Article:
time it was done in a mainstream movie. It was very private; we shot it out on a raft. I’m very proud I did it.”
In the director’s commentary for the film’s 2001 DVD release, Nichols reveals a lot of fun tidbits. Cinematographer David Watkin wanted the light to look the same in every shot, so most of the film was photographed between 2 and 3 p.m., which meant people sat around waiting for a long time. The errant B-25 that swung out of formation headed for the control tower, where Nichols was seated. Olimpia Carlisi, the Italian actress playing Yossarian’s girlfriend, couldn’t speak a word of English, so she delivered her lines phonetically.
Nichols also recalled with glee how he and Watkin decided to bomb the buildings surrounding Arkin and Sheen in a scene in which German planes strafe the American air base. “It scared the hell out of me,” Arkin said. “They blew up the whole airfield.”
Benjamin recalls another odd scheduling system on the set. “You worked in terms of weather. We got up when it was dark and went to this place where they posted who worked in what kind of weather. It would be: Paula Prentiss works when it’s cloudy-bright, Benjamin works when it’s cloudy-dull, and Arkin works when it’s bright-bright. It was so dark out when we read this that nobody knew what kind of day it was, so we would all be standing there arguing, ‘I don’t work today; this is cloudy-bright!’ Or ‘No, it’s cloudy-dull. You work; I’m going back to sleep.’ And even when the sun came up, nobody knew what kind of day it was!”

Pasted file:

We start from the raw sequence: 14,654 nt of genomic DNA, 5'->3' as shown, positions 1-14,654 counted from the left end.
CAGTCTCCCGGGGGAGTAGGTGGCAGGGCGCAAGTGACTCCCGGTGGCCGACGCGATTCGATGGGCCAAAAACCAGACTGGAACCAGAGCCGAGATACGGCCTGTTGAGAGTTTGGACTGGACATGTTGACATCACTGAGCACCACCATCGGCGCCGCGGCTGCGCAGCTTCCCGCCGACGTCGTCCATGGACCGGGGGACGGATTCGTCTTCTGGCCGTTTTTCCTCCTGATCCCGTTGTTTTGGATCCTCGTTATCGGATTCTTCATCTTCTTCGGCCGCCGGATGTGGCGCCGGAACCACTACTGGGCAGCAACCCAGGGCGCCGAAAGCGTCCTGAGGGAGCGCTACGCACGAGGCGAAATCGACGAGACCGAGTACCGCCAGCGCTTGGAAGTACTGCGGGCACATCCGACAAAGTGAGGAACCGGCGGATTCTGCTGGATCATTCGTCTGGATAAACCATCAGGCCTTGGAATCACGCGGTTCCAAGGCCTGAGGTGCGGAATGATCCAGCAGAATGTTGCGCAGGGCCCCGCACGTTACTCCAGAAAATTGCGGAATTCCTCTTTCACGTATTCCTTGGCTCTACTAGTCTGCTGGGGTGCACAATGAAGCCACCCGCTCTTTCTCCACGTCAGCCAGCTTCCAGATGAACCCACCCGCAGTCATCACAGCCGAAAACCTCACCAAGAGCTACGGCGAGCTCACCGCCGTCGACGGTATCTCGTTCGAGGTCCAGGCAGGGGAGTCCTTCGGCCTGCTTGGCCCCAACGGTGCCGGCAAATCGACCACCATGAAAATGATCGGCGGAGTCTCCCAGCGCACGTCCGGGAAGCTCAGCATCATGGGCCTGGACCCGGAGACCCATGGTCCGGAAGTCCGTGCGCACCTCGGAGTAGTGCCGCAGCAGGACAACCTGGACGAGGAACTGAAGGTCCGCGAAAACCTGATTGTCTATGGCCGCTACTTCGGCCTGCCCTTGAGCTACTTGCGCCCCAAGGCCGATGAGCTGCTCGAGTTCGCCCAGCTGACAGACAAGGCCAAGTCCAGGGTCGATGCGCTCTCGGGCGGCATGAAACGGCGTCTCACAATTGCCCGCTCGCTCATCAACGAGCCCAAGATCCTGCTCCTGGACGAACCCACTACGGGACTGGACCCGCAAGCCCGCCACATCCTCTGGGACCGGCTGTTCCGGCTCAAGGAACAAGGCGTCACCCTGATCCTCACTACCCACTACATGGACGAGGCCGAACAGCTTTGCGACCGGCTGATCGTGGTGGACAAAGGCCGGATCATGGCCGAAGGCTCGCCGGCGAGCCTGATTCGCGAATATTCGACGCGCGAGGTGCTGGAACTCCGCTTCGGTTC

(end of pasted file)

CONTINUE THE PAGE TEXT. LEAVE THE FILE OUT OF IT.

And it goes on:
John Wayne asked for permission to land his plane on the set’s landing strip. He was making a Western in Mexico. Accounts differ as to why Wayne felt snubbed. “We didn’t know if he wanted to be bothered or not, so we stayed away until we got word he was at this bar and that he was unhappy that nobody went out to see him, so we all went,” Benjamin said. “He was great. Paula had made a movie with Wayne, In Harm’s Way , and she had gotten along very well with him.” Arkin recalls that story differently. “It was a politically difficult time in this country, so nobody went out to say hello. I went out to greet him. He was big.”
“He is intimidating,” Prentiss recalled of Wayne. “Maybe the other people thought they would be intimidated by such a good-looking,